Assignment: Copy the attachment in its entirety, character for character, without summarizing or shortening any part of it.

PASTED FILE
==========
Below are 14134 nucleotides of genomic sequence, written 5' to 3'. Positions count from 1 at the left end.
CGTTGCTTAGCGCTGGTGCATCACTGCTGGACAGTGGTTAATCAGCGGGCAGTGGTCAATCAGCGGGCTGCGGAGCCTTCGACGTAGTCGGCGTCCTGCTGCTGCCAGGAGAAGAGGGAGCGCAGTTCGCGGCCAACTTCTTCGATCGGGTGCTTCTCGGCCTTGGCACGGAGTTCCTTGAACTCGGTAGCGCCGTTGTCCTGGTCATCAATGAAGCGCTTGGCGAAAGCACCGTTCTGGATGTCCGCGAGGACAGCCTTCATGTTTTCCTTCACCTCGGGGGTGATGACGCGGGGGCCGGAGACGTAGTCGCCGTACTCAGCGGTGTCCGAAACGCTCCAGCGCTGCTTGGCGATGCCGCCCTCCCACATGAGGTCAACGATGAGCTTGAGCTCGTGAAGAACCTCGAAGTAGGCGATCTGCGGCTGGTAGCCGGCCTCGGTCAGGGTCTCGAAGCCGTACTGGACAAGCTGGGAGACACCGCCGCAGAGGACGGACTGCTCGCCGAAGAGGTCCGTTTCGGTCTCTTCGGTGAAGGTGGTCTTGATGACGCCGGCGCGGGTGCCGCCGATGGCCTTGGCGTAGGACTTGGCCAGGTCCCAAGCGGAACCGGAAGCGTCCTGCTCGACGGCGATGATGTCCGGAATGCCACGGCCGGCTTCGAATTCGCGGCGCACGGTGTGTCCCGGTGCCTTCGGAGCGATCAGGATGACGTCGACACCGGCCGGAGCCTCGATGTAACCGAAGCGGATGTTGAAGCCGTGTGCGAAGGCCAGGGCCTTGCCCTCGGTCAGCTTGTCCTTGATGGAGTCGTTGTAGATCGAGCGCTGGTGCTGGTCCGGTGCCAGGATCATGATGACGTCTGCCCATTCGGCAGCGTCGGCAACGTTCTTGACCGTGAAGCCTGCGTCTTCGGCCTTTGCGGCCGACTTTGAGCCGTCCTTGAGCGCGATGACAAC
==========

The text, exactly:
Below are 14134 nucleotides of genomic sequence, written 5' to 3'. Positions count from 1 at the left end.
CGTTGCTTAGCGCTGGTGCATCACTGCTGGACAGTGGTTAATCAGCGGGCAGTGGTCAATCAGCGGGCTGCGGAGCCTTCGACGTAGTCGGCGTCCTGCTGCTGCCAGGAGAAGAGGGAGCGCAGTTCGCGGCCAACTTCTTCGATCGGGTGCTTCTCGGCCTTGGCACGGAGTTCCTTGAACTCGGTAGCGCCGTTGTCCTGGTCATCAATGAAGCGCTTGGCGAAAGCACCGTTCTGGATGTCCGCGAGGACAGCCTTCATGTTTTCCTTCACCTCGGGGGTGATGACGCGGGGGCCGGAGACGTAGTCGCCGTACTCAGCGGTGTCCGAAACGCTCCAGCGCTGCTTGGCGATGCCGCCCTCCCACATGAGGTCAACGATGAGCTTGAGCTCGTGAAGAACCTCGAAGTAGGCGATCTGCGGCTGGTAGCCGGCCTCGGTCAGGGTCTCGAAGCCGTACTGGACAAGCTGGGAGACACCGCCGCAGAGGACGGACTGCTCGCCGAAGAGGTCCGTTTCGGTCTCTTCGGTGAAGGTGGTCTTGATGACGCCGGCGCGGGTGCCGCCGATGGCCTTGGCGTAGGACTTGGCCAGGTCCCAAGCGGAACCGGAAGCGTCCTGCTCGACGGCGATGATGTCCGGAATGCCACGGCCGGCTTCGAATTCGCGGCGCACGGTGTGTCCCGGTGCCTTCGGAGCGATCAGGATGACGTCGACACCGGCCGGAGCCTCGATGTAACCGAAGCGGATGTTGAAGCCGTGTGCGAAGGCCAGGGCCTTGCCCTCGGTCAGCTTGTCCTTGATGGAGTCGTTGTAGATCGAGCGCTGGTGCTGGTCCGGTGCCAGGATCATGATGACGTCTGCCCATTCGGCAGCGTCGGCAACGTTCTTGACCGTGAAGCCTGCGTCTTCGGCCTTTGCGGCCGACTTTGAGCCGTCCTTGAGCGCGATGACAAC